Three Ways You Can Protect Your Instagram (and Other) Photos Online

There are many cases wherein photographers have been played to the side, their photos used illegally while others keep the profit.   That’s exactly the case with photographer Naomi Frost, who found her lone surfer photo emblazoned on t-shirts sold at Lowes.  That’s probably a photographer’s worst nightmare – having your work admired by millions without receiving proper compensation.

Things are worse for online photos, thanks in part to the proliferation of social media-sharing sites.  Many photographers on popular social networks are being robbed of recognition and compensation when others use their photos, or even claim them as their own.

Of course, there are ways to protect your photos online, such as watermarking or tiling.  But there’s other means of protecting your photos to prevent the likes of Facebook and Instagram from using your content for advertising without your consent.

Invisible Watermark

A lot of people aren’t fond of putting watermarks on their photos since it damages the beauty of the image.  The best workaround for this is placing an invisible watermark on your photos.  An invisible watermark carries a unique ID that connects to a photographer’s website and stays with the photograph no matter how many times the photograph gets used by others.  So when another user clicks on the photograph, they will be taken to the photographer’s site or page or anywhere the photo originally appeared.  Photographers can use a service such as Digimarc for an annual fee of $49 or $99 depending on the package a user chooses.

Reverse Image Search

If you want to know if someone has been using your photos without your permission, you can use reverse image search to check.  All you need is a service such as TinEye or Google Image Search, drag one of your photos which you suspect has been illegally used, and it will show you results of the same photos.  This makes tracking infringers a bit easier.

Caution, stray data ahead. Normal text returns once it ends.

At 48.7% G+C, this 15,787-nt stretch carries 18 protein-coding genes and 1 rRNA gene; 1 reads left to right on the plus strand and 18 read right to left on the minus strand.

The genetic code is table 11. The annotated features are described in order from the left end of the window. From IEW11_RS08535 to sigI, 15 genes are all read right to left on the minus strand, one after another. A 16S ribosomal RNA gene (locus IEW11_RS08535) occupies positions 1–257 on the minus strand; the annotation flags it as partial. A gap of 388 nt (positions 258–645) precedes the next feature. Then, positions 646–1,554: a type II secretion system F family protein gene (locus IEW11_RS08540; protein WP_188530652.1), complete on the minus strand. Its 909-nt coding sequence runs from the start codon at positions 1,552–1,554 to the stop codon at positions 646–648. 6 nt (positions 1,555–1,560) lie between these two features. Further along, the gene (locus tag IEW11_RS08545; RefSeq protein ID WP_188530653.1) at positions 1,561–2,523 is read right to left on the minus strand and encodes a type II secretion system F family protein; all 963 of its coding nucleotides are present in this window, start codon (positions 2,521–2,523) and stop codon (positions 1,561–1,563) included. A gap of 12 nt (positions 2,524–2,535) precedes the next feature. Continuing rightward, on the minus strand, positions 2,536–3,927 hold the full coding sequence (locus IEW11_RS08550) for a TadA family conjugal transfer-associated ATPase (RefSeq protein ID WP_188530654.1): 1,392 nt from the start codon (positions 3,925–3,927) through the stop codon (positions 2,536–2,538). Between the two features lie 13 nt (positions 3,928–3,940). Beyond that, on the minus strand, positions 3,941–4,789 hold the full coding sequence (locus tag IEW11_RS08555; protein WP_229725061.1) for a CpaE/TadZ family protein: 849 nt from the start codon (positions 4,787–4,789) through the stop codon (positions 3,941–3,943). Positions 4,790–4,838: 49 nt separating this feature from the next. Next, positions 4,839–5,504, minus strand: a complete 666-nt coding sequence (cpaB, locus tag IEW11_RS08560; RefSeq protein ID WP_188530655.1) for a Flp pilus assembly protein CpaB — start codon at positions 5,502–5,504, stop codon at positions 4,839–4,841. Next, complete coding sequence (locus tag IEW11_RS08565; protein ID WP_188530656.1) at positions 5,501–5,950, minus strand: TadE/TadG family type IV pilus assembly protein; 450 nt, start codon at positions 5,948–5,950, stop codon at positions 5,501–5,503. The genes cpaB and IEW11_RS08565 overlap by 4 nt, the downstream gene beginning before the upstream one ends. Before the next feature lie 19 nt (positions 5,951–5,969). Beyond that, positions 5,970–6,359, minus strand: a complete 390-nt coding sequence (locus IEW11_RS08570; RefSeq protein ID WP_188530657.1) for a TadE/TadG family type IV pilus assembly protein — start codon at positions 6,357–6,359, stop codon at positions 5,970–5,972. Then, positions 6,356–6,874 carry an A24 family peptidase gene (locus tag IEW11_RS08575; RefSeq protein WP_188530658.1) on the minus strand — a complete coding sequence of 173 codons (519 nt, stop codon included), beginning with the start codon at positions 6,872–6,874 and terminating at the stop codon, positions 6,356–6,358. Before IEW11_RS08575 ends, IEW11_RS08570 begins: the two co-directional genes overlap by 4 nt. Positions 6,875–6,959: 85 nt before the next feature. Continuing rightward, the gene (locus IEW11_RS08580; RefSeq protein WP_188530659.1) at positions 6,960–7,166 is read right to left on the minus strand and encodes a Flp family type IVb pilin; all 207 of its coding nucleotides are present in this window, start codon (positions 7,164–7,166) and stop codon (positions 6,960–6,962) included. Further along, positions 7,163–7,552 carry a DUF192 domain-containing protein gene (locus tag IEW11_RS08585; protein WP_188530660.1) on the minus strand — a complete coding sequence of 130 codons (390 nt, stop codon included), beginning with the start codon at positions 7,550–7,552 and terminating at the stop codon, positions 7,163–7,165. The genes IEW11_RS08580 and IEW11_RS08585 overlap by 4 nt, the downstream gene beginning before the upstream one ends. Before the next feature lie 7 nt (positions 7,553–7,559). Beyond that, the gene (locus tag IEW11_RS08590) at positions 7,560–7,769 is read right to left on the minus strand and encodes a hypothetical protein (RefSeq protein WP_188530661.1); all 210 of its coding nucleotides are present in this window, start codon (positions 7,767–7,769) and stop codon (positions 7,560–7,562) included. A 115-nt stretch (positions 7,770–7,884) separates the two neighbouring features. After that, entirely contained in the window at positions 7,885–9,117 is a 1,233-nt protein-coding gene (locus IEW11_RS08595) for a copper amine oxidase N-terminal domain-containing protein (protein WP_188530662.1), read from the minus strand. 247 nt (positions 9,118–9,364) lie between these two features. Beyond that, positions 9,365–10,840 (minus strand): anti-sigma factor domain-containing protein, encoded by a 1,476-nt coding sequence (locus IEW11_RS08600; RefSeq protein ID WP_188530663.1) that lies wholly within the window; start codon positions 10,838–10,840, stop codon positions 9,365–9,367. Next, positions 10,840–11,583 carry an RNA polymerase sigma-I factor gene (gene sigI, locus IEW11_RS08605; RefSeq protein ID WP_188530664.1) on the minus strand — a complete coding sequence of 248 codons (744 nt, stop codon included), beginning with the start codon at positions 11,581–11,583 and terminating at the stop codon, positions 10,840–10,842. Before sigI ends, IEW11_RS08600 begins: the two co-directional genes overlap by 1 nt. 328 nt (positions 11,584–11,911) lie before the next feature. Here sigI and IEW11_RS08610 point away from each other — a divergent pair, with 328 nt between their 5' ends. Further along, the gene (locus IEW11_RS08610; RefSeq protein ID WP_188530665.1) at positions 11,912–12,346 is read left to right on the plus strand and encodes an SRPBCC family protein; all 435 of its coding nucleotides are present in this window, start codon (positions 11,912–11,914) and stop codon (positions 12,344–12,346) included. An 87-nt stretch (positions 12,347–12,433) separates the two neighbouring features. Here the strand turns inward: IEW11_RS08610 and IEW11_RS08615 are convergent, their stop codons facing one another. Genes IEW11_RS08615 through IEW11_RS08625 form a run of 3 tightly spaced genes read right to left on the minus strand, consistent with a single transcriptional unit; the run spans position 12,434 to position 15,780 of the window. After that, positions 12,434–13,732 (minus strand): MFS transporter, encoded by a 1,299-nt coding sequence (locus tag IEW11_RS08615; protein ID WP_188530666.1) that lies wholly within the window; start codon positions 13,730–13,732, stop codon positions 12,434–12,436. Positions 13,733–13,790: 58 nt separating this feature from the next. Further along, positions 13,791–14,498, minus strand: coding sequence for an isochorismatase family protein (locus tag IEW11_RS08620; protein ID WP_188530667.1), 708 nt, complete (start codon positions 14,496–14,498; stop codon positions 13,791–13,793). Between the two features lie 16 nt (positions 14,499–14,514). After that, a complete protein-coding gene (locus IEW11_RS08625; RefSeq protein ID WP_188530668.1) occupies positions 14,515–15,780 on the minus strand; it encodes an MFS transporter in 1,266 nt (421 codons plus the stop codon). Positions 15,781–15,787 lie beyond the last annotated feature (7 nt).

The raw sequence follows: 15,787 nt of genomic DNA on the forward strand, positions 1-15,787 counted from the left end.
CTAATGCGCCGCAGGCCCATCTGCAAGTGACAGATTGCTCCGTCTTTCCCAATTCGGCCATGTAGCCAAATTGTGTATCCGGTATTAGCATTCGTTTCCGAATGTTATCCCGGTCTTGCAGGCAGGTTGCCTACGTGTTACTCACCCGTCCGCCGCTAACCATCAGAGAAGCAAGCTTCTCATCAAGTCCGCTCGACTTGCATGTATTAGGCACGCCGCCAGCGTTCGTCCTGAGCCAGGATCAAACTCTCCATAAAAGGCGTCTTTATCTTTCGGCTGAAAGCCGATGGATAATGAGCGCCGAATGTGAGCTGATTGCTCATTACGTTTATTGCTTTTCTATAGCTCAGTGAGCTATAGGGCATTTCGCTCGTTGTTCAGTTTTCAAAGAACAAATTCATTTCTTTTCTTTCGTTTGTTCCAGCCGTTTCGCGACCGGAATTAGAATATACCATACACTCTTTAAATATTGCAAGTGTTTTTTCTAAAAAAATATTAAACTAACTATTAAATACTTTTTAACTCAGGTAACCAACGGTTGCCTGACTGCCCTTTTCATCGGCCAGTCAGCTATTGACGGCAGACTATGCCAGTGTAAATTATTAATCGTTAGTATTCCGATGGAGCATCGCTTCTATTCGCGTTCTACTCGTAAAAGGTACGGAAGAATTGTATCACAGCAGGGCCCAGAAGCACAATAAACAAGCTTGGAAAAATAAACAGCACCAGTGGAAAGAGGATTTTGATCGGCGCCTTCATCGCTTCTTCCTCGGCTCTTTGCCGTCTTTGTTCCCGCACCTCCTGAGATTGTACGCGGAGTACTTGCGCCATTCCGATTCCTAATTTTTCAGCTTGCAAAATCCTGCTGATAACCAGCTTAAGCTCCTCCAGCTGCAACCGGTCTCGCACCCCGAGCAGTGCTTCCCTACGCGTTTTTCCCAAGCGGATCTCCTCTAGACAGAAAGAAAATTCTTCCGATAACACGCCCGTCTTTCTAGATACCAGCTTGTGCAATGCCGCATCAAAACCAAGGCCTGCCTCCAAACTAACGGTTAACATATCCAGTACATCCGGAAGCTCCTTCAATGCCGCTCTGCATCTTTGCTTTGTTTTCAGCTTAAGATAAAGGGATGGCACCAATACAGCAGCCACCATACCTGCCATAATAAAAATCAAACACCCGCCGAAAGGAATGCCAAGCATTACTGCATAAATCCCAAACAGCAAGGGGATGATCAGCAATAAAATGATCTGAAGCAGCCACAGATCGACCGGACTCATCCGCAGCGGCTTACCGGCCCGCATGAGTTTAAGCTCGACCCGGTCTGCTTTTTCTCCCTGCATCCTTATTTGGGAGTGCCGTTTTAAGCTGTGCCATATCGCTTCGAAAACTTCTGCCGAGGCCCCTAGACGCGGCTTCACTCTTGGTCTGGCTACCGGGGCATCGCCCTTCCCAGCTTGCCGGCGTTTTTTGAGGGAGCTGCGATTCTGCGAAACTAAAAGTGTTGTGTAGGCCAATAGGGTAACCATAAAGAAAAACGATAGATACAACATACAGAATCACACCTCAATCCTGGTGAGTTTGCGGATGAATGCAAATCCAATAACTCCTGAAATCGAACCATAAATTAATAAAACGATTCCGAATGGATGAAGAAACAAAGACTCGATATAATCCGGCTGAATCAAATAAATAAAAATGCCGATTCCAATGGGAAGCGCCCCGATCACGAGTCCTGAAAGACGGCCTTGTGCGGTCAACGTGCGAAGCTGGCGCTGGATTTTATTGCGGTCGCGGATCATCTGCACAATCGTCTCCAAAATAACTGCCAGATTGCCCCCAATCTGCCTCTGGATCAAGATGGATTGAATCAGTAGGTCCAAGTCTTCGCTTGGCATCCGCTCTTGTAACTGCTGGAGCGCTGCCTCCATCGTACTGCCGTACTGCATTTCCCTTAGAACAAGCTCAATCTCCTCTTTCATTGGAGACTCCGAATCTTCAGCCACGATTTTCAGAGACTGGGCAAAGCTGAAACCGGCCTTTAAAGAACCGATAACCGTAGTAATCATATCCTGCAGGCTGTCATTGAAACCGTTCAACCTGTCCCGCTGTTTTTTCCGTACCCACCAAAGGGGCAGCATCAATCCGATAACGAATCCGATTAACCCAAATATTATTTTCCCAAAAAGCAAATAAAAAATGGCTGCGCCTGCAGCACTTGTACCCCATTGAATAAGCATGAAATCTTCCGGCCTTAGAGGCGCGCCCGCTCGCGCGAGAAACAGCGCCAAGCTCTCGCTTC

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No Right Click

If you host your own site, and you’re using WordPress for example, you can prevent thieves from stealing your photos by using the “No Right Click Images” plugin for WordPress, or “No Right Click” JavaScript for traditional websites.  This is the reason why, on some websites, no matter how many times you try to copy an image, you aren’t allowed to.  Of course there’s always a workaround, such as screen shot, but that could compromise the quality of the photo.

Instagram’s ToS – back it up!

Though Instagram is rolling out their revised Terms of Service on January 19, 2013, some users are still wary of the service, and some have even opted out.  If you’re still using Instagram but is still worried about the privacy of your photographs, you can always opt out of the service but before you do that, better back those images up, you don’t want to lose them, right?  Then you’ll be able to upload those images to alternative services such as Flicker and now Twitter, that offers photo editing and sharing without you having to worry about people stealing them.

photo credit: andrewrennie via photopin cc

Mellisa Tolentino

Staff Writer at SiliconANGLE
Mellisa Tolentino started at SiliconANGLE covering the mobile and social scene. Over the years, her scope expanded to Bitcoin as well as the Internet of Things. SiliconANGLE gave Mellisa her break in writing and it has been an adventure ever since. She’s from the sunny country of Philippines where people always greet you with the warmest smile. If she’s not busy writing, she loves reading, watching TV series and movies, but what she enjoys the most is playing or just chilling on the couch with with her three dogs Ceecee, Ginger, and Rocky.


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